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Chromatic shift origins measurement and correction

242 bytes added, 05:28, 10 January 2017
add clarity
For fluorescence images from optical microscopes, frrom a colocalization perspective....
*Objective lenses are never perfect, not even really expensive ones that claim multi color chromatic correction. When it comes to imaging diffraction limited objects with a an eg. 1.4 NA lens on a widefield /confocal/SPIM/super resolution system there will still be a unique colour shift in all three spatial dimensions , xyz, for that particular lens/opics combination, and even how for what angle it is screwed ininto the stand.
*Also , the alignment of the fluorescence filters in different cubes might bend different channels to slightly different places on the detector. On the API OMX you can even adjust this... normally its fixed on most systems but might also be tweakable.
*Olympus does all the chromatic correction in the lens, but others do some in the tube lens.
**This is why its not a good idea to screw a Zeiss c-apochromat 100x 1.6 4 oil into an olympus Olympus stand.
*So we are left with a systematic error that can be measured, actually to a precision of 10s of nm by Gaussian fitting bead images , or some other calibration sample (like you do in PALM/STORM type super resolution and single molecule tracking. )
*On a single point scanning confocal the matter is can be made worse by the more complicated optics.
**The Zeiss 510 has a different pinhole per channel... and depending on their positions and correct setup, the images of the bead in different channels is also affected by pinhole position settings.
*So its best to get is as close as is reasonably possible to do in hardware adjustments, then measure the residual error then correct for it.
*There always remain measurable errors (unless you were really really lucky and happen to have a perfect lens, which is a 1 in a 1000 chance at best, plus perfectly aligned fluorescence mirrors/filters)
*OK, so at the simple level, we can assume that the whole field of view is shifted by some 3D shift per channel compared to the reference, usually green channel(ignoring any geometrical distortions or different magnifications or image rotations for different colours.)**So if we measure a few 1 or 0.5 or so micron beads (no need to use tiny beads here) near the centre of the field of view (where optics are best) we can calculate or guestimate the center of mass of the bead images in each colour channel, and work out the shift vectors needed.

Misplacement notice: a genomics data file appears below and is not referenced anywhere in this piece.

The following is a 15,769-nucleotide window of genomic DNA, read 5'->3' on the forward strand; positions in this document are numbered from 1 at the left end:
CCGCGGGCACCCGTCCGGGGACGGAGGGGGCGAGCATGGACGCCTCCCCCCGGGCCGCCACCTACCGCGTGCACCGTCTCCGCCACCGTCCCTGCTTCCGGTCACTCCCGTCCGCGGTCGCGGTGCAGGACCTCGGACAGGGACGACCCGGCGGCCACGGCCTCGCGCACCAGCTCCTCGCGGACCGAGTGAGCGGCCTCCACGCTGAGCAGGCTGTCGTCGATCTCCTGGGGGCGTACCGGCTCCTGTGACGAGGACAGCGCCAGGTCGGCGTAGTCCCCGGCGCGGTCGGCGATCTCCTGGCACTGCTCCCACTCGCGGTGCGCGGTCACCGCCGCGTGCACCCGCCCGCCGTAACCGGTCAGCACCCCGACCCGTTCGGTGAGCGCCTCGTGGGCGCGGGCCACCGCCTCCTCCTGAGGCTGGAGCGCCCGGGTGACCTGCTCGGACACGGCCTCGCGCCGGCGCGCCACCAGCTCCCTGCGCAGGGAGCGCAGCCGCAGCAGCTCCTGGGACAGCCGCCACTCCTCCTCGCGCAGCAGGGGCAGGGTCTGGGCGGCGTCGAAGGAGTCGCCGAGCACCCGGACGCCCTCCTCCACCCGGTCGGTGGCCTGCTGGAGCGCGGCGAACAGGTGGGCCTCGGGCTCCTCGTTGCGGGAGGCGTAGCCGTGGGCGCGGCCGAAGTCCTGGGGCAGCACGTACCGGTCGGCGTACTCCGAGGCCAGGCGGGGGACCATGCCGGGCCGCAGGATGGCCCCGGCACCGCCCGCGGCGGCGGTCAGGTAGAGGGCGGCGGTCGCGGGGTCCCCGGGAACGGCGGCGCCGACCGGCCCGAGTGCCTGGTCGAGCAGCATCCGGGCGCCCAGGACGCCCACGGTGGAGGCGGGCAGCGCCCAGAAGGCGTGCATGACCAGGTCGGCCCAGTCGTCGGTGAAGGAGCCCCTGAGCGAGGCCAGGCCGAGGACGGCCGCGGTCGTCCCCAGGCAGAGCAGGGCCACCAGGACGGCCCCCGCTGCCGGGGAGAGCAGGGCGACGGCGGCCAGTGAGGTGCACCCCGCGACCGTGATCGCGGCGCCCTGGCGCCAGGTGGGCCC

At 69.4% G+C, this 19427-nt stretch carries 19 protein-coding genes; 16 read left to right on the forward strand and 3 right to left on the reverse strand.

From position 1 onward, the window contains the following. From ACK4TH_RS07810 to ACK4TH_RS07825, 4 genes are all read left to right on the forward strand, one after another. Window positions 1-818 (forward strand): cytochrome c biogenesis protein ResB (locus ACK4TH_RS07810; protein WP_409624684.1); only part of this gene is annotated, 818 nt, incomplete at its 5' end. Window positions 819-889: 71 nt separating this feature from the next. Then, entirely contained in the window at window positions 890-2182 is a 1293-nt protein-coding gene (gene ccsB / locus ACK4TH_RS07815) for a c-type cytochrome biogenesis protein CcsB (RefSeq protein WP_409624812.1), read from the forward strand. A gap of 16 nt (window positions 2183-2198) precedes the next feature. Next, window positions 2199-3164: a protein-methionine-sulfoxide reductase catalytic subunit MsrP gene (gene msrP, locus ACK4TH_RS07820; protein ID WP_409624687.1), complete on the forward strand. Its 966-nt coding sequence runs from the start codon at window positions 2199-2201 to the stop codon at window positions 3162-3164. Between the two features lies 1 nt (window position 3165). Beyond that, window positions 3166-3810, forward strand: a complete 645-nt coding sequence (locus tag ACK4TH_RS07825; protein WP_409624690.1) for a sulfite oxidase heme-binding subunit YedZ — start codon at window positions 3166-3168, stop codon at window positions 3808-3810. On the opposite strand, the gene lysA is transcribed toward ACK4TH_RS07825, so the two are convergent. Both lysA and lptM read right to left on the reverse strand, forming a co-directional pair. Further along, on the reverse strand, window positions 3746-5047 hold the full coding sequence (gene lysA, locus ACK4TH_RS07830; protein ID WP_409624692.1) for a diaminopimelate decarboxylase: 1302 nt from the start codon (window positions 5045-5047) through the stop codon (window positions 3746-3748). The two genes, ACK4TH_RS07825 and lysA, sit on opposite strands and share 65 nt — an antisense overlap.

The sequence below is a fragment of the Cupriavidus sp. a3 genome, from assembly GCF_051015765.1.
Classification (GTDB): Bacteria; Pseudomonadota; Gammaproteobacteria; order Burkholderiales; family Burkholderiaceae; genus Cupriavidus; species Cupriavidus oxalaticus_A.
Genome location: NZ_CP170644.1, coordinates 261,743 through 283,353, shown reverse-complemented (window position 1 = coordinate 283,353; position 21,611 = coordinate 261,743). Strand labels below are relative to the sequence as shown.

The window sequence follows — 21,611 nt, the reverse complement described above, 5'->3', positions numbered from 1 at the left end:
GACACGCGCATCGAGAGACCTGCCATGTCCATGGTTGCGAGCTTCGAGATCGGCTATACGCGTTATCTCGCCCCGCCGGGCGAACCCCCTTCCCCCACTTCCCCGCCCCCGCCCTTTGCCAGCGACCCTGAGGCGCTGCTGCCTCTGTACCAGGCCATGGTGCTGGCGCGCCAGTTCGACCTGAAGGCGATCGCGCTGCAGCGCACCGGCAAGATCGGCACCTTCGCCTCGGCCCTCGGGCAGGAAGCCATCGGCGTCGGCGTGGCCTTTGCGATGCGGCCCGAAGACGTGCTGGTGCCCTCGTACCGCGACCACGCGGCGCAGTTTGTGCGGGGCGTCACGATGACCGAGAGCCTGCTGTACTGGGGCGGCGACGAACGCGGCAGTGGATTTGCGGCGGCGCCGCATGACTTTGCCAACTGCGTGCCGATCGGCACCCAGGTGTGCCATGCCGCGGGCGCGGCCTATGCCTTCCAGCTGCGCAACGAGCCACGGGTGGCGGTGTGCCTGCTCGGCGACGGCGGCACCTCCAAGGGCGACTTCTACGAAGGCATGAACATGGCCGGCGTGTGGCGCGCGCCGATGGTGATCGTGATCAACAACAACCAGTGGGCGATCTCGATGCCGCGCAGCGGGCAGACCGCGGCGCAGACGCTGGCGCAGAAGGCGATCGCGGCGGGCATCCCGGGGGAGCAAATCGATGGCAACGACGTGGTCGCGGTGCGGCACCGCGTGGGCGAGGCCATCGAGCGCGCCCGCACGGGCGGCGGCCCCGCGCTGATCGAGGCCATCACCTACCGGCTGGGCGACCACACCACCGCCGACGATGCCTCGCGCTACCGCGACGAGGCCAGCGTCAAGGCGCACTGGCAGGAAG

**These will be between 10-1000 nm in xy and up to 500 or even 2000 micron in z.
**BUT, they will never be whole xy pixels or z slice shifts... forget that idea its too crude.
*Now we can use Erik M's TransformJ Translate plugin in Fiji/ImageJ to do a sub pixel resolution shift for for each channel, as we have measured those shifts [http://www.imagescience.org/meijering/software/transformj/translate.html TransformJ Translate]
**Use a nice interpolation method to avoid smashing the information in your images - eg quintic B-spline interpolation
**Or one could imaging imagine a Fourier based method... (using a phase shift?) The Fiji [Stitching_2D/3D]] plugin contains stuff that might do this but its not exposed in the GUIs... so scripting would be required there?
*Moving the images using a whole pixel or z plane shift will not be precise enough for high resolution colocalization analysis.
*At a higher level there may also be a magnification difference between the different colour channels.
**Further, On multi camera systems, like OMX or some HCS system there WILL be a rotation angle difference between the channel images.
**TransformJ Affine [http://www.imagescience.org/meijering/software/transformj/affine.html plugin] might do the job, which can also expand or shrink the image to accommodate different magnification and rotation.